Part of my yard was dug up for utility work. They filled it in and put sod down. I'm in US Midwest and winter is upon us. The low temperatures have just recently begun dipping below freezing, highs are still above though. Should I water the new sod? If so how much water and for how long?

  • Was the soil beneath damp when they laid it? Have you watered at all since it first went down, have you had any rain at all? What USDA zone are you in?
    – Bamboo
    Commented Dec 1, 2016 at 12:36
  • @Bamboo zone 6a. I wasn't home when they did it so I don't know if they dampened the soil first. I have not watered it at all, and no we have not had rain since it went down (or for at least a week before). The notice we got said that the landscaping company is going to water it for 2 weeks but after that it is our responsibility.
    – FoamyGuy
    Commented Dec 1, 2016 at 15:14

3 Answers 3


Timing's important, it's not clear how long ago the sod was put down, but as your weather is now turning wintry, it would not be a great idea to water it. In any case, if the landscaping company actually did water it for two weeks after laying, if that was, say, only a month ago, then hopefully it shouldn't be a problem. If they laid it a longer time ago, then it may have gone short of water, but its really a bit late to worry about it now, if your temperatures have already started dropping below freezing. If it looks like its suffering from lack of water, and you get a reliably milder period of 3 or 4 days, then it's probably worth watering during that gap in the weather, but otherwise, its wait and see what it looks like in spring.

UPDATE You've said the sod was put down the day you asked the question, which means they'll be back to water it on a regular basis for the next two weeks. If your weather is or becomes very cold day and night (below freezing) in that time, don't let them keep watering, but as long as that doesn't happen, let them do it. After that, presumably it will be colder, so don't water then other than during milder spells of weather and only if it needs it - it might not.

  • They just put it down yesterday (the day I asked the question). They did it sometime during the day while I was at work.
    – FoamyGuy
    Commented Dec 1, 2016 at 22:06
  • @FoamyGuy if they've given it a good water already, and your weather is pretty cold, I'd tell them not to bother to water any more...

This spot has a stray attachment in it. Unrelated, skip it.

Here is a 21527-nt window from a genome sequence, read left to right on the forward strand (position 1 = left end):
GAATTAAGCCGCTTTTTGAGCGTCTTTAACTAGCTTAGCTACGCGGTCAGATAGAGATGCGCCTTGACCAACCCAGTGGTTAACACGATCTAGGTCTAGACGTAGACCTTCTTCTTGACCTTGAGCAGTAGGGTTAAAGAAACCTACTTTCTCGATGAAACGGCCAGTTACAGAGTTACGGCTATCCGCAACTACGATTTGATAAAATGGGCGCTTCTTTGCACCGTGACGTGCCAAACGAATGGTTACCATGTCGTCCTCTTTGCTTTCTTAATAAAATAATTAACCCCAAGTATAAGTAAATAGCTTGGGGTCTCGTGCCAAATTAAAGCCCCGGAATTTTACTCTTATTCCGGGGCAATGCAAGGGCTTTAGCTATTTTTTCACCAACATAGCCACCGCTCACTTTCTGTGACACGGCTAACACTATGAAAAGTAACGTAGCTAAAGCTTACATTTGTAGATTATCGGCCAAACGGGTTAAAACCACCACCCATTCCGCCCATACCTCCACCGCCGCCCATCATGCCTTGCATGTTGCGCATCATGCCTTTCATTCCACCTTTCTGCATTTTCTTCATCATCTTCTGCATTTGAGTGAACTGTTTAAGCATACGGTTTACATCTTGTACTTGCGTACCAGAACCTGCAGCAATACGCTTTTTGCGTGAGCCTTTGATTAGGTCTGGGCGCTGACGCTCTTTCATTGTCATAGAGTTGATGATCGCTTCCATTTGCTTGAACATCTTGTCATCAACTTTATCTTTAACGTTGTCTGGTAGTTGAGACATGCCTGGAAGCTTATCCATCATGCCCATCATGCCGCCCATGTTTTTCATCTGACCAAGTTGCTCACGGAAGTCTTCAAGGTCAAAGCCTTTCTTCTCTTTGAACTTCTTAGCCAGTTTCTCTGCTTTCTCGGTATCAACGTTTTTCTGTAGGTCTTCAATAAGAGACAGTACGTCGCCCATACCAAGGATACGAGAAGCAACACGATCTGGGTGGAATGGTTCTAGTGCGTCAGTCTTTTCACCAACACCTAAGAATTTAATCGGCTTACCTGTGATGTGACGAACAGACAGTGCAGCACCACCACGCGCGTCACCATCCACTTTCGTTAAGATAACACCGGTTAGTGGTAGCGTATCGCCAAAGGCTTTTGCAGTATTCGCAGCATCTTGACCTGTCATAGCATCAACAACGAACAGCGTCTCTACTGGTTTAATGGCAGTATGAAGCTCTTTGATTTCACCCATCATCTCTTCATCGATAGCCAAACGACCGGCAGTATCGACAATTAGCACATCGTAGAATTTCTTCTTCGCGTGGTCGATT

– Bamboo
    Commented Dec 1, 2016 at 22:09

As you like.

I my opinion. it will not make any difference. Some water could help stabilize the soil.


Have you tried pulling it up by grabbing the grass to test if it had enough time to put roots into your soil? If it is firmly rooted, you have a good chance that your sod will survive. If you get a day of warmth or rather a few hours where the water won't freeze immediately go ahead and water and water deeply. Try to get at least 2 - 3" deep into the soil wet. That will be the last watering for the winter.

If you are unable to get a shovel into the soil easily you are probably past the window but I'd go ahead and water at least once when it is sunny and above freezing. If you think about it, there are lots of lawns and winters are sporadic and sometimes it warms, rains and waters your lawn anyway. And I've never run into 'rain damage' caused by rain on frozen soils/lawns.

Another thought is what happens when we get snap freezes during the growing season. It isn't the freeze that damages tender plants like those in a vegetable garden, it is how fast the frozen plant cells thaw. When you've had a freeze and you've got frozen cells and then the sun comes up to quickly thaw those cells, that is when you have damage. To reduce damage I go out before the sun comes up and start watering. This helps to slow the thawing and bursting of cells. For your situation, the grass blades that are far more tough than vegetables thaw in the sunshine and when you water there should not be a huge change in temperature that will cause plant cells to burst. If you water when the blades are frozen you are more likely to cause temperature change too quickly and damage some of the still photosynthetic green blades. But that won't kill your grass, it'll just brown it more quickly and cause some stress, that you should try to avoid. Kind of the reverse of watering to slow damage from an unusual freeze during the growth season. But there is a problem with frozen grass most people don't know...

The mistake people make during cold, freezing weather is WALKING ON THE GRASS! Even with hard frosts, walking on frozen crowns (the transition between the blades of grass and their roots) will break and kill the grass. You'll see footprints in the spring. So stay off the sod and forget about fertilizer until spring.

Your Answer

By clicking “Post Your Answer”, you agree to our terms of service and acknowledge you have read our privacy policy.

Not the answer you're looking for? Browse other questions tagged or ask your own question.